I make my way to Cooper’s apartment and when he opens the door in that messy, haphazard way of his, I guard my chest with my paperback Jane.

“Hey,” he says, in his early morning/midnight way.

I must still have tear stained cheeks, because he lets me in without a second thought.

“I—I wanted to see if you were okay.” I sniffle as soon as I’m in his entryway.

He shoves his hands into the pocket of his sweatshirt, my favorite sweatshirt, and scoffs. “You wanted to see if I was okay?”

“Well…” I clutch the book tighter. Cooper steps closer. “I mean, I guess, just the other night. I—I was too drunk to really remember much, but I might’ve said something stupid or… I don’t know. If I did, though, I—I’m—”

I’m cut off by my phone buzzing in my hand. Text messages this time. My mother.

The party was wonderful. My good friend Harrison McKenzie absolutely adored you. (He’s very rich and single).

I can’t help but laugh a little. Cooper shuffles to the kitchen to scour through the fridge as I make myself at home on his couch typing out a response.

Glad you liked it. Tell Mr. McKenzie I’m flattered and unavailable.

No need to be unreasonable

Unreasonable as in selling your daughter off to men twice her age?

I’m only kidding dear

I appreciate it Mom, really. But I’m fine with who I’m with. Mason is amazing. Now that you’re back you’ll finally have time to see that, to get to know him.

About that

The three little round dots drum up and down like impatient fingers on a tabletop as my mother types out her reply.

I click my phone off and slip it into my pocket, trying not to wonder too much at why on earth my mother is awake at this ungodly hour of the night. Who knows what she gets up to with those eccentric friends of hers. Whatever it is, I figure insomnia probably runs in the family.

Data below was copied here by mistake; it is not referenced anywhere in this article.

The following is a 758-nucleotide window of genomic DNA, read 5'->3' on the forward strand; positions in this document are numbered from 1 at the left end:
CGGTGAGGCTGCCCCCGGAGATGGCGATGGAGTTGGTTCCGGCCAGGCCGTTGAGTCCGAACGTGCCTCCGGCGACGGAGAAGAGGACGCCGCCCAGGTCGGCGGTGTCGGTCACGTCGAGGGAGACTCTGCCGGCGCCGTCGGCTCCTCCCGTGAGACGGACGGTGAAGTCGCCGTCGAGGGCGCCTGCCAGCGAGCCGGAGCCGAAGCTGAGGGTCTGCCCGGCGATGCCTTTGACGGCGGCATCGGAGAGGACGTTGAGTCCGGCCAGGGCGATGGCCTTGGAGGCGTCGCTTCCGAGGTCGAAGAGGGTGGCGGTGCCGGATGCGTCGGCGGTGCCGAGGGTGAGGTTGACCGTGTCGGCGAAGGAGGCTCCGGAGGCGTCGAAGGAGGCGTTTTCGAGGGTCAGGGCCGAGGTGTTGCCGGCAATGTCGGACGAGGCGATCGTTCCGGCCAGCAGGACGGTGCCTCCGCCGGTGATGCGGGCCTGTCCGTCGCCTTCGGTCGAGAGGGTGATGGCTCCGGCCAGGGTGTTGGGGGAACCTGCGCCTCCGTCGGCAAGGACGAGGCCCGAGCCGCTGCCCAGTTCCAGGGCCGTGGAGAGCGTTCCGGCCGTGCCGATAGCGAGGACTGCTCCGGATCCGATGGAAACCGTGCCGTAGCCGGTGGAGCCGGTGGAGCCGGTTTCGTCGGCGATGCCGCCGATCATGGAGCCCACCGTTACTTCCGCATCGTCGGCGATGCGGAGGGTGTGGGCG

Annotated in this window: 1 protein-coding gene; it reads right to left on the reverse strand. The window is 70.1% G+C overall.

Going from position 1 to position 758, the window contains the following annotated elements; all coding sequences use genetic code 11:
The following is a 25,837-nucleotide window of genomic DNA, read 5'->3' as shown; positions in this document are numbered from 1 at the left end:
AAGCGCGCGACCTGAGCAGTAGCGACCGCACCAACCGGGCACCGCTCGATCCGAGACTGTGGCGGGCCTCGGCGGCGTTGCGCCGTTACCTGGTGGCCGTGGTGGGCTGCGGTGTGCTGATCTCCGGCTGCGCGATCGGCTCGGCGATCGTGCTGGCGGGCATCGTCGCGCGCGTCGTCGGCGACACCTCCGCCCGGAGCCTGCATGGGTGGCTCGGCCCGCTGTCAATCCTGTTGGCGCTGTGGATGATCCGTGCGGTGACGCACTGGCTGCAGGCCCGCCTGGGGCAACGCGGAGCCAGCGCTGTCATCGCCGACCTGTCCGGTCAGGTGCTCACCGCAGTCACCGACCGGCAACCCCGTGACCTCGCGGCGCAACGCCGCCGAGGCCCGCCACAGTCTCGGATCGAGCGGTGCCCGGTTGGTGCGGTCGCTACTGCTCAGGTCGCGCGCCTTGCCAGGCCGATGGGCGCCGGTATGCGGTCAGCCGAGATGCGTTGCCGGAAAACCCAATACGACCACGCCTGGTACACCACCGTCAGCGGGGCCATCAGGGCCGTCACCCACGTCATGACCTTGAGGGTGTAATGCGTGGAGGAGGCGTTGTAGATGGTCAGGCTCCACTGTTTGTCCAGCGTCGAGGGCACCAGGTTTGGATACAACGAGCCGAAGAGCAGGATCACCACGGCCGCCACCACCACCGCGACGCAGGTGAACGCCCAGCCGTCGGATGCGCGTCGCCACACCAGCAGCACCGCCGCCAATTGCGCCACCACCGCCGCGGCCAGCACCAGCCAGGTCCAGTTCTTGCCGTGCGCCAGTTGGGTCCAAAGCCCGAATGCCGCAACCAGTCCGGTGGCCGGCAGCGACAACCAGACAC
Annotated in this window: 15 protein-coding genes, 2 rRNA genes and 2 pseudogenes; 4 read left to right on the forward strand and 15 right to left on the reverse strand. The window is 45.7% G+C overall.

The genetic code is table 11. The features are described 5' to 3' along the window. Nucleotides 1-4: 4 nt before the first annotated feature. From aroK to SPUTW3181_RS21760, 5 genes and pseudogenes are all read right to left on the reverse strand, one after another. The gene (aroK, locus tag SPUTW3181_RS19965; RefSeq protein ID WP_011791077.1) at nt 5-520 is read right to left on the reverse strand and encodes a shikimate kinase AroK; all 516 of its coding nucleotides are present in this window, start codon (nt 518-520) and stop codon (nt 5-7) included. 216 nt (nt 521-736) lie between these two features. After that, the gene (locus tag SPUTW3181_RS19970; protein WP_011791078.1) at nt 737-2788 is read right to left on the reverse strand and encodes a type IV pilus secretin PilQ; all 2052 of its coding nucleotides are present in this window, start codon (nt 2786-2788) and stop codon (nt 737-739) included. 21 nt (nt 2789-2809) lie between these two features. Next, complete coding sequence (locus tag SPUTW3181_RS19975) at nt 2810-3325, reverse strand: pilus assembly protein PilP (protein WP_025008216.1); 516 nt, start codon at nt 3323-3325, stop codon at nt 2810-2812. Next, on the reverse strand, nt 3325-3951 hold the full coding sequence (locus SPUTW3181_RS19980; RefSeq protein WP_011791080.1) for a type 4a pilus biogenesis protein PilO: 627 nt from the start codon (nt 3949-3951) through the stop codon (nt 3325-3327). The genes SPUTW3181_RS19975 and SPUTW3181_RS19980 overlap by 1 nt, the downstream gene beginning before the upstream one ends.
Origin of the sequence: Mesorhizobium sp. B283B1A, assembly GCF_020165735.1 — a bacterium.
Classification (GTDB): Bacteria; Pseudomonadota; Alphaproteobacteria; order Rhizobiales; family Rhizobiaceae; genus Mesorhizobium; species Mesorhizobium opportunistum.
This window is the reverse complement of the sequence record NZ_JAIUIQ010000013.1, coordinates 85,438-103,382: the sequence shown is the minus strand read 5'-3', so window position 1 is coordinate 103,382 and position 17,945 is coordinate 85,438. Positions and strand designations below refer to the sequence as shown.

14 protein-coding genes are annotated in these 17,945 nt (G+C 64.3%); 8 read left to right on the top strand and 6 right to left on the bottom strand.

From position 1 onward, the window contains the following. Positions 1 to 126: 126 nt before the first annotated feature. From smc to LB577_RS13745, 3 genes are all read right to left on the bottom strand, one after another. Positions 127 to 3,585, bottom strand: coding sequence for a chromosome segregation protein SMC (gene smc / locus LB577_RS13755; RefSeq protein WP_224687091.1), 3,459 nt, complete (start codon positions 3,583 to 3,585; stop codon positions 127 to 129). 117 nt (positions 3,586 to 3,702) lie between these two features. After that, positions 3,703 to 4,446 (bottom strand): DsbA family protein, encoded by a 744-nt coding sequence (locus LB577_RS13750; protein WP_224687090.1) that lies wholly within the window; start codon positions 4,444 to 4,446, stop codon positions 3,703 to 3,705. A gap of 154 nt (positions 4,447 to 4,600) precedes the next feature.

“Mason?” Cooper says from the kitchen.

I don’t shy away from his gaze, swallowing an itch in my throat. “No, my mom,”

Cooper’s shoulders settle back, as if a burden has been lifted off of them. “Oh,” he sighs, reminding me of a statue I saw in the Smithsonian American Art Museum when I was seventeen. Cooper is all frigid composure and unsteady heartbeats. He’s like a rhythmic bass pounding in my head. More or less honey marble magic, the mix of ice and heat in his eyes as he focuses on measuring cups and packaged ingredients. He’s captivating in this light, stirring pancake batter in a tattered Bowie t-shirt. From the sofa I can make out the better part of his persona, and it kind of shimmers down around him like snow. Something bursts open at the base of my lungs, crunching upward with soft breathing arms. It is a living thing, this heart of mine, reaching forward until it’s almost physically drawing me to him. Him in his flour flustered daze and drawn-in, close-cut physique. Cooper is sounding in my ears, filling me up, everywhere and all around me.

“Do I have powder on my face?” He asks.

I start with a terrible shudder and find the closest throw pillow I can find, clutching it to my abdomen. “Huh, uh, no, you’re good.”

He laughs softly, drawing a cup of batter from the bowl in the same way a chemist would draw out an explosive acid; carefully and confidently. Cooper sticks his tongue out when he concentrates hard enough. He chuckles. “Why are you looking at me like that?”

“Like what?”

“Like I’m one of your sciencey little fishes,”

I laugh against my better judgement, folding my arms over the back of the sofa to watch him. “You’re actually very perceptive. That’s exactly what I was thinking.”

“Speaking of…” He flips a pancake, swaying his hips in what I assume to be a tribal dance move. “When are you gonna take me to that aquarium you work at?”

“Well I don’t actually work there. Don’t forget who you’re talking to.”